Access to higher education has become a luxury for many in the United States. Learn how to get your degree without going into (too much) debt.
Being a student is so expensive that student debt is a crisis of our era. And that debt can put delays on your financial life. In fact, 61% of millennials say that they’ve delayed homeownership because of student debt. On top of that, a new slew of borrowers who took out loans to pay for higher education are finding out a federal loan forgiveness program may now be working against them instead of for them.
Student loans can be relentless, as they can sometimes seem like a never-ending installment loan that you may have to carry around for life. If you don’t want to be in that position, or if you don’t want to contribute even more to debt you already have, then this is the article for you.
Get your AA degree at a community college
Community colleges offer classes at a much lower rate than four-year colleges and universities. While there are some major differences between a community college versus a standard four-year college, the financial benefits can help students who are seeking degrees. OppLoans’ e-book, “College Debt Destroyer,” by its educational arm OppU states the following:
If you really want to get a bachelor’s degree but have no idea how you could possibly pay for it, enrolling in community college for 2 years before transferring to a 4-year college can help you cut the cost of a bachelor’s degree significantly.
[Dr. Cliff A. Robb, Faculty Director of Consumer Finance & Financial Planning at The School of Human Ecology, University of Wisconsin-Madison,] agrees: “Students and families should be very open to alternative models that are different from the traditional viewpoint. [They should consider the concept of:] Do you really need to go to X university and do a 4-year degree? Or can you go to a 2-year school and transition to a 4-year model? The option to go to a community college and flesh out that core coursework like math and language and science before matriculating to a bigger university at a higher cost can save a ton of money.”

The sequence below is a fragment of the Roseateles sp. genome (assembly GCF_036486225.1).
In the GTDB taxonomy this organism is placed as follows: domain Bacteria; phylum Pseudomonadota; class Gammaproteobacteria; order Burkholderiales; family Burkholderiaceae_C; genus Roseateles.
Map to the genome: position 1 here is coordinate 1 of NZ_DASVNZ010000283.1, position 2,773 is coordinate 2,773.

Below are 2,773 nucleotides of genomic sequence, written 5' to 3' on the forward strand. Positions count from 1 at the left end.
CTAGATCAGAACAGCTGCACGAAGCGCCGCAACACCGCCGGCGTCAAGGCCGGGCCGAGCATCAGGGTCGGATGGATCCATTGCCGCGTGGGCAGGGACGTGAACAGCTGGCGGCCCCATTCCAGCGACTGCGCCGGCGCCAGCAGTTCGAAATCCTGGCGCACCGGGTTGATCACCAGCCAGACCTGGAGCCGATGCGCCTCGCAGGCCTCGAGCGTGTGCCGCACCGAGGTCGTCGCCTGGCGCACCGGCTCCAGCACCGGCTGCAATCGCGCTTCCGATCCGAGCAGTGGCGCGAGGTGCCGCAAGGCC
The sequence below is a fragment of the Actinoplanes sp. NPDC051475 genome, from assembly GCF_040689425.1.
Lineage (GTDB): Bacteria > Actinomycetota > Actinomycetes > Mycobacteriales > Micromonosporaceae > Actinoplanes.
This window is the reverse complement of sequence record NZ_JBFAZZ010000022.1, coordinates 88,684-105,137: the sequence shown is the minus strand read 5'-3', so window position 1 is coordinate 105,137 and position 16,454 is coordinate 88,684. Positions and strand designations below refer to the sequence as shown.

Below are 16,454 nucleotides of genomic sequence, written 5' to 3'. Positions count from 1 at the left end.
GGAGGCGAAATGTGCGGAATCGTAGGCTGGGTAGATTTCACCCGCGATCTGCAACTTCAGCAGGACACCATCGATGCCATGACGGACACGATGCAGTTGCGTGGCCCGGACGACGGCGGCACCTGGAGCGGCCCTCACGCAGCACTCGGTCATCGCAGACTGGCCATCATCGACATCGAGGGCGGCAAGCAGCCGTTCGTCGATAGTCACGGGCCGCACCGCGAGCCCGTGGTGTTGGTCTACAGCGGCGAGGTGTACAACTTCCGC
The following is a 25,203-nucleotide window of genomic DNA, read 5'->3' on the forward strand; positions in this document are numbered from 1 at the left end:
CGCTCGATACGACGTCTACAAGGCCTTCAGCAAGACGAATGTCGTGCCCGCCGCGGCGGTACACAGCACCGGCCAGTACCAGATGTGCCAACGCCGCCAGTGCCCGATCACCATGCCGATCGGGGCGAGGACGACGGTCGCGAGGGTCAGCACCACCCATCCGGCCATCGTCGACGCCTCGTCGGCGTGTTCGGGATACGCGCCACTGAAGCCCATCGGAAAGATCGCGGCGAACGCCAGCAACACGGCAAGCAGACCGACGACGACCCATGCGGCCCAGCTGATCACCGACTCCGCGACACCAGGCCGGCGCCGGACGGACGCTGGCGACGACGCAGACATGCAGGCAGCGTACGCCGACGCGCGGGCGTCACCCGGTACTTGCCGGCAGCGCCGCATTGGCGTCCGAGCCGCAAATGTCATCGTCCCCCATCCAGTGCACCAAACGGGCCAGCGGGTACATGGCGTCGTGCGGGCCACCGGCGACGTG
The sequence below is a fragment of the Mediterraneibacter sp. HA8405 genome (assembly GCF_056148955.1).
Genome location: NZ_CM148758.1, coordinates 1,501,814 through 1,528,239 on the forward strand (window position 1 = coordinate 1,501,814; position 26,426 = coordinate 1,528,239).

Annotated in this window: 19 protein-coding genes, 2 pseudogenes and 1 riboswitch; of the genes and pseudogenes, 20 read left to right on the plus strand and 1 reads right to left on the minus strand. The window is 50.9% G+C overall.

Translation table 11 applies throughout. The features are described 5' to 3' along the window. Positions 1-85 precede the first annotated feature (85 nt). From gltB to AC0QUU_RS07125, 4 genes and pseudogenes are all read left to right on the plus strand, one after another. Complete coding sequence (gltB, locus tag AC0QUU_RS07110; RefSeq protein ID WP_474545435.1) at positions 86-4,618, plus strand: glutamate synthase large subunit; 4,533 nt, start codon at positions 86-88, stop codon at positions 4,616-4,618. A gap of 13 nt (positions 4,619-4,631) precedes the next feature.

Even in states where community college is not free for everyone, there are programs specifically for students to enroll in 2-year institutions to save money before finishing 4-year degrees at other schools. For example, in Ohio’s Preferred Pathway program at Columbus State Community College, where students start for 2 years before transferring to one of 9 public and private universities to complete bachelor’s degrees, 76% of students took on 0 debt in the 2015-16 academic year.
Explore trade certification possibilities
It’s time to think long and hard about what you want to pay to study. Is it something that offers a short certificate program instead? Trade certificates can be a way to circumvent the normal expensive schooling route and train for a role that pays decently well. Some trade certificates that get you into well-paying industries include bookkeeping, event planning, and court reporting.
Trade certifications are often shorter than a four-year degree. They also wind up costing less in many cases. It might not be the ideal option for you, but it’s worth exploring and seeing what your options are.
Consider online certificate courses
If you’re not looking to get a four-year, master’s, or other type of professional degree, and are just hoping for an extra certificate to boost your resume or skills, consider taking online courses. Udemy.com, for example, runs regular $15 flash sales on courses that teach anything from business skills to digital marketing. Lynda.com is another similar site, which many local libraries partner with to offer free memberships to people with a library card.